The point about the string on the glider, The primary reason for this is to help you fly in balance, Aileron deflection gives you adverse yaw which can be corrected with rudder. The string shows any imbalance in your flight very accurately. Adverse yaw is more pronounced in gliders due to the generally greater wing span (force x distance)

I agree with your comments on the speeds throughout the turn, that was my point and you are right, the aircraft will drift with the wind while flying an even circle.

RobinLeblond - that is a good article. I read through it and it covers just about everything on the topic.

The downwind turn problem myth originated when people started to confuse "steady state - unchanging winds" with what actually happens in the real world. As others have pointed out, there is usually a wind gradient near the ground, it can be calm on the ground and blowing 30 Kts at 1000 feet.

Take off in nil wind, then climb into this 30 Kts of wind, your airspeed will change - no question about it. If you happen to be turning and climbing and the 30 Kts is a tail wind then your airspeed will drop.

Also flying downwind, with a 30 kt tailwind..then you turn base and on final descend out of the 30 kt wind you will quickly lose indicated airspeed as you drop into nil wind.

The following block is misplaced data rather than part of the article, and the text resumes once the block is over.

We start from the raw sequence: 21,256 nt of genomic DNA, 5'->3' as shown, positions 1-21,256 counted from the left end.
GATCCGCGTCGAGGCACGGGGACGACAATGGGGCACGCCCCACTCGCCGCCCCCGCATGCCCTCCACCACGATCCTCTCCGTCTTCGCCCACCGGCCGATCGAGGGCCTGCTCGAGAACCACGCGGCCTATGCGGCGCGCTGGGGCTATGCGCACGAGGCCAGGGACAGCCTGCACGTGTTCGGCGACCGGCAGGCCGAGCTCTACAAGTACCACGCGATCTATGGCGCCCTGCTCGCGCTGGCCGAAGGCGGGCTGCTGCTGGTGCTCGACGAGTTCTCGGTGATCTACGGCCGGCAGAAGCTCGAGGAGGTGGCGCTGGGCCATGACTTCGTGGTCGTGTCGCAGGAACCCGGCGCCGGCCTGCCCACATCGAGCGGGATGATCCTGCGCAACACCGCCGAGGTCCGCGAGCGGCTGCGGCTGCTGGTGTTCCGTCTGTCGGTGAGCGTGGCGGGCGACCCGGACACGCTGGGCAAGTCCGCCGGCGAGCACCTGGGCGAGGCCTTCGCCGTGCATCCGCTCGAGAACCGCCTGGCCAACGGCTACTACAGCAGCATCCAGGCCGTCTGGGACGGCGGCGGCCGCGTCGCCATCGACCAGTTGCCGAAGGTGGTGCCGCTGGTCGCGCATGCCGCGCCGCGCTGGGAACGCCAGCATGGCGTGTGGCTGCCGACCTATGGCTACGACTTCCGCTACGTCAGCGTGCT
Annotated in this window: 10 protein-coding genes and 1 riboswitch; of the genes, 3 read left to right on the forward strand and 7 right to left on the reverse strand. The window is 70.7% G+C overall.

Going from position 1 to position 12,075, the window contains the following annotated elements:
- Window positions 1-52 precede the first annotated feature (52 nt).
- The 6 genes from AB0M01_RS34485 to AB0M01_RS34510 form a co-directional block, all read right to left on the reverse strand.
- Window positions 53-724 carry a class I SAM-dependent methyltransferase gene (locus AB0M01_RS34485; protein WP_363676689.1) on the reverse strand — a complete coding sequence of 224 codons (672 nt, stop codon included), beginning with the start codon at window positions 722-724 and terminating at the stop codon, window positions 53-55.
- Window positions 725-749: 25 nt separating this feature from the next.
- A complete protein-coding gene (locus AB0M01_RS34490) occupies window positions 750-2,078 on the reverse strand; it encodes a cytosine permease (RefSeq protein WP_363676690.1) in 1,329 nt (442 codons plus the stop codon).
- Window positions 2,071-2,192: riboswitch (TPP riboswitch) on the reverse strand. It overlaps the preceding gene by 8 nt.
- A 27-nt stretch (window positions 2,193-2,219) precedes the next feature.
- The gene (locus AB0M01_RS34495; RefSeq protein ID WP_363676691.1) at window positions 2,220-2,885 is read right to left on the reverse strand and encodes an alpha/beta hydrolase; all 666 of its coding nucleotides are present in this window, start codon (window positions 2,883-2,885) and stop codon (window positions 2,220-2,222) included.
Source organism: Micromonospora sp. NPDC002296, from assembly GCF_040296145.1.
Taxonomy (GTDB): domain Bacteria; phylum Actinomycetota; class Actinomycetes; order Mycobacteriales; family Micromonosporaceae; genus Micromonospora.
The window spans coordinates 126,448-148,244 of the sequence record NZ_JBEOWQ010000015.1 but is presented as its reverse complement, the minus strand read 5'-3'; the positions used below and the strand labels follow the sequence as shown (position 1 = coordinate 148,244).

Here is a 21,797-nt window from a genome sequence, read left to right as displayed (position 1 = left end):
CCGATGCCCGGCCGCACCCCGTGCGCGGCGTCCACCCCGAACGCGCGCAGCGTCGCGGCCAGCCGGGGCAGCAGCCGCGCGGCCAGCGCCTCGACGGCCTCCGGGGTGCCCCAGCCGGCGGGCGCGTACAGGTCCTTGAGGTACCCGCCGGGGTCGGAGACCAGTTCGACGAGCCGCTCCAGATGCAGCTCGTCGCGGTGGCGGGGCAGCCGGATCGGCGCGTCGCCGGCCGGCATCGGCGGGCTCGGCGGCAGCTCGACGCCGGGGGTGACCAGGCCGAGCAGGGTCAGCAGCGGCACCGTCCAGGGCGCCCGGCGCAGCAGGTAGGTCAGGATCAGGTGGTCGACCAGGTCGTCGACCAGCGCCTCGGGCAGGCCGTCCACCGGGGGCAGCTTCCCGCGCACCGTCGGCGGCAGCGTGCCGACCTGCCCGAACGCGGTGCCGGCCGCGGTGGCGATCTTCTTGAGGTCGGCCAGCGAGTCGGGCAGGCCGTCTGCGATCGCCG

These are very real scenarios that can and do occur and cause accidents and crashes in RC planes.

Separating it to pure theory, in a steady state unchanging wind, there will be no effect on the airspeed as the aircraft completes a 360 degree turn.

Bevar, cool rating to have at 18!. I had 500' waiver at 23 but rarely used it.

All theory aside. If your plane stalls, or begins to stall, immediately relax the elevator. Pulling too much elevator is the only thing that causes the stall. Reducing the elevator will allow it to recover. Adding power helps.

Safe flying guys, I wish you all no crashes, over and out.

Last edited by Rob2160; 10-28-2014 at 08:35 PM.
Old 10-28-2014, 03:44 PM
  #77  
mr_matt
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Originally Posted by RobinLeblond
Matt, I really didn’t want to create or feed such a monster; I just found this article by “educating myself” and thought that some of you may have interest in it…
Sorry Robin I was not singling out your post, I did not even read it until now, it is quite good. I actually have learned a lot from downwind turn threads over the years (most of it relating to group psychology). I was just stating that this thread went in that direction almost immediately.

I like the comments about elevator stick position, angle of attack and stalling, I think this is a big help in teaching,

The other stuff about airspeed, groundspeed, momentum, turbulence, bees on a train (or in a jar), well not a lot of new ground to cover their (no pun intended)
Old 11-01-2014, 09:33 AM
  #78  
David Gladwin